Aimee Weber (TM)
Back in late October I wrote about how how Second Life content creator Aimee Weber sought to have her avatar's name made into a registered trademark. Well, all legal hurdles were cleared and a bit of virtual world history made in the process.
This is a natural progression of any technology that allows individuals to make profit. Many virtual worlds journalists have been predicting an "avatar singularity" – where the user creates and owns a single avatar for use in virtual worlds as far afield as Blue Mars and Everquest.
Continue reading Trademarking Avatars and the Future of Virtual Ownership
Pixels and Policy reader and virtual world enthusiast Doubledown Tandino left a thought-provoking comment on our article about the lack of competition in the virtual world. Tandino made the argument that attaching a dollar value to Linden Dollars is really a work of fiction:
Linden Lab…says [the exchange rate] is $260L to
$1 USD every day…so it is. and the world believes it. It is fortunate
that the bubble hasn't burst on the fictitious economy.
It's an intriguing argument, so Pixels and Policy decided to take a look at the confidence behind the currency. Is Second Life's economy just irrational exuberance?
Continue reading Is the Linden Dollar a Ticking Time Bomb?
As the heat from Eros LLC's lawsuit against Linden Lab ratchets up, the Lindens may be laying the groundwork for a possible negotiated settlement by giving Eros one of its main asks.
Will Linden Lab's tougher stand on intellectual property protections and speedier IP infringement reporting solve its legal woes?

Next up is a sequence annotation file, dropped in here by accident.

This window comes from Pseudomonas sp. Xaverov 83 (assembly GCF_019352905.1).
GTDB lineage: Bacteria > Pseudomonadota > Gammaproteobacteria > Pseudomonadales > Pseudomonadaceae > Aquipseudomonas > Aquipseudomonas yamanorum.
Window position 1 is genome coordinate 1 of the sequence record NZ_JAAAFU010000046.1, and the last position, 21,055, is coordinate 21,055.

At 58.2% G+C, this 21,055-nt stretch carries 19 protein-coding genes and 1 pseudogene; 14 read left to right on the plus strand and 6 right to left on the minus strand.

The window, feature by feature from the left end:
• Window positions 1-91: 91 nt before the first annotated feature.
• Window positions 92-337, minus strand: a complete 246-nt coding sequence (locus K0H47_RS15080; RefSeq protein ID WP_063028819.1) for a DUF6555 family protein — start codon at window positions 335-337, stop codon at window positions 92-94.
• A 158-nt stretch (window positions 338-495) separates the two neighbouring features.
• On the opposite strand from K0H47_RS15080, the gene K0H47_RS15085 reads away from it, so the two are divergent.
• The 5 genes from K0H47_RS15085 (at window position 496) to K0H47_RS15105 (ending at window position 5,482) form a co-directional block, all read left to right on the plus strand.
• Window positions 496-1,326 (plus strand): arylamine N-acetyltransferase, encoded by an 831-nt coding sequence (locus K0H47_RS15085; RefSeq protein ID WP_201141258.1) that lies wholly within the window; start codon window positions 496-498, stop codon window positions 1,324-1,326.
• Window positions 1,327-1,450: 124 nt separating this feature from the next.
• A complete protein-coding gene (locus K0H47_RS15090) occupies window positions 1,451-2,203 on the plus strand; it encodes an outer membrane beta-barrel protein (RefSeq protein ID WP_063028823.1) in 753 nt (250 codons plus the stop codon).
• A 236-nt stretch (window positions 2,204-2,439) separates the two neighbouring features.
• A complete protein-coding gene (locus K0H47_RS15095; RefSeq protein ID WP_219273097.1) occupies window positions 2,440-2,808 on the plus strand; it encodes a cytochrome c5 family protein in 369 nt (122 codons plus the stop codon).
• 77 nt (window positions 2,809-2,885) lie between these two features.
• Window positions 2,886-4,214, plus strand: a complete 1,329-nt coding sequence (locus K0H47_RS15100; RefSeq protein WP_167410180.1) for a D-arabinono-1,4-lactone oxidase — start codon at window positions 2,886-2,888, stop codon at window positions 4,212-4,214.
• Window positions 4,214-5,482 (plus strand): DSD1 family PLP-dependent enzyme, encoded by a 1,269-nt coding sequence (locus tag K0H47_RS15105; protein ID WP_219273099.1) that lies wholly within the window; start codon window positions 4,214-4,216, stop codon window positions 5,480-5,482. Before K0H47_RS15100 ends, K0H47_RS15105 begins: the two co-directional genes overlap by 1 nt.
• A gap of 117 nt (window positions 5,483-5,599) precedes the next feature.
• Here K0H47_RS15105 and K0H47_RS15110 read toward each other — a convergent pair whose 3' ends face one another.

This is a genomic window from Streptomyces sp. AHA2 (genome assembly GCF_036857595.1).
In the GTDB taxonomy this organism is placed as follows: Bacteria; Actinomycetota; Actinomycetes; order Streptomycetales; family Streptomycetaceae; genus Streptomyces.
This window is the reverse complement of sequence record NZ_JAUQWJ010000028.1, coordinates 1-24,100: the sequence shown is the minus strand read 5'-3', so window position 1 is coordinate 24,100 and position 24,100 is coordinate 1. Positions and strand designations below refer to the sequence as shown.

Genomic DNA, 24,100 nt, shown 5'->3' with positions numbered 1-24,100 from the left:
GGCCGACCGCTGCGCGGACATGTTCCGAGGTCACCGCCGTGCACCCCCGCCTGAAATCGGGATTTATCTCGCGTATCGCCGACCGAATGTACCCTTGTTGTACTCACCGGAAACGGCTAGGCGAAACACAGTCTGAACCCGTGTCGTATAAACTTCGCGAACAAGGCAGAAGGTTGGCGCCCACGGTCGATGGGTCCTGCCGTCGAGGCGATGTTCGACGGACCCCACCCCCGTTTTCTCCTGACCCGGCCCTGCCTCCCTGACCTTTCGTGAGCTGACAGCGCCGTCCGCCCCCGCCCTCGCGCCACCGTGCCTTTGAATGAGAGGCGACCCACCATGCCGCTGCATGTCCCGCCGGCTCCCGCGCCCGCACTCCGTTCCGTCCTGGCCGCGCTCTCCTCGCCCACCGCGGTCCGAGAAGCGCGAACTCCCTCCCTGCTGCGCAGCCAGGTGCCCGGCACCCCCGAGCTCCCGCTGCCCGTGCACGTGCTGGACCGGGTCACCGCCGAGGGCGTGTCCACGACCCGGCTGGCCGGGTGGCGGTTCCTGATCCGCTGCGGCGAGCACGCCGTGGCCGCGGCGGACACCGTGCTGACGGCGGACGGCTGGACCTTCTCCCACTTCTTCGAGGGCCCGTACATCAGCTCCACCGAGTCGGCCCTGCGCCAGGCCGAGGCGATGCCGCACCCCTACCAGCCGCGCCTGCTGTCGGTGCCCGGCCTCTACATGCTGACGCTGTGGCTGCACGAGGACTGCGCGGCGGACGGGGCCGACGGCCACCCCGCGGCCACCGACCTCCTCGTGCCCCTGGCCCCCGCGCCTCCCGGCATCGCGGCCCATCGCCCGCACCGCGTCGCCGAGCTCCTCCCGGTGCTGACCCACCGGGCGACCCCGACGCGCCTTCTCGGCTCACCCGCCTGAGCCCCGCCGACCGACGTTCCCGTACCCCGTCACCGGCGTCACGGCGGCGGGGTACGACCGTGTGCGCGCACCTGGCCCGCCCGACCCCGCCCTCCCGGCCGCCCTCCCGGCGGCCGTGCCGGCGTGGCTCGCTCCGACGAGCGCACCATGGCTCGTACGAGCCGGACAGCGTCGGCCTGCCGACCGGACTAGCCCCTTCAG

Pixels and Policy takes a look at what recent announcements by Linden Lab mean for the future of content creation in Second Life, and why residents will learn to live with slightly restricted creation regulations.
Continue reading Linden Lab Reforms Intellectual Property Protection Standards
The Second Life Herald has been doing some great work analyzing the legal arguments of Linden Lab and Eros LLC ahead of the confidential discovery portion of Stroker Serpentine's intellectual property suit against the livid Lindens.
Linden Lab recently hit back at Serpentine's case in a strongly-worded filing that claimed the Lindens in no way infringed on Serpentine's intellectual property rights, and that the Lab isn't responsible for individual instances of design copying.
How strong is Linden Lab's case, and what could this suit mean for the future of content creation in the virtual world? Pixels and Policy investigates.
Continue reading Linden Lab Heads to Court as Copyright Case Heats Up
Stroker Serpentine's copyright infringement case against Linden Lab may be the most high-profile virtual worlds lawsuit to date, but Eros LLC isn't the only group feeling especially litigious lately.
The New Scientist just published a thought-provoking article on what it means to see the virtual world in real-life courtrooms. This raises an interesting question: Does bringing the entirety of U.S. law into the virtual world dampen the fantasy experience?
Pixels and Policy did some research on whether your party's Healer might need malpractice insurance.
Continue reading Virtual World Lawsuits Get Their Day in Court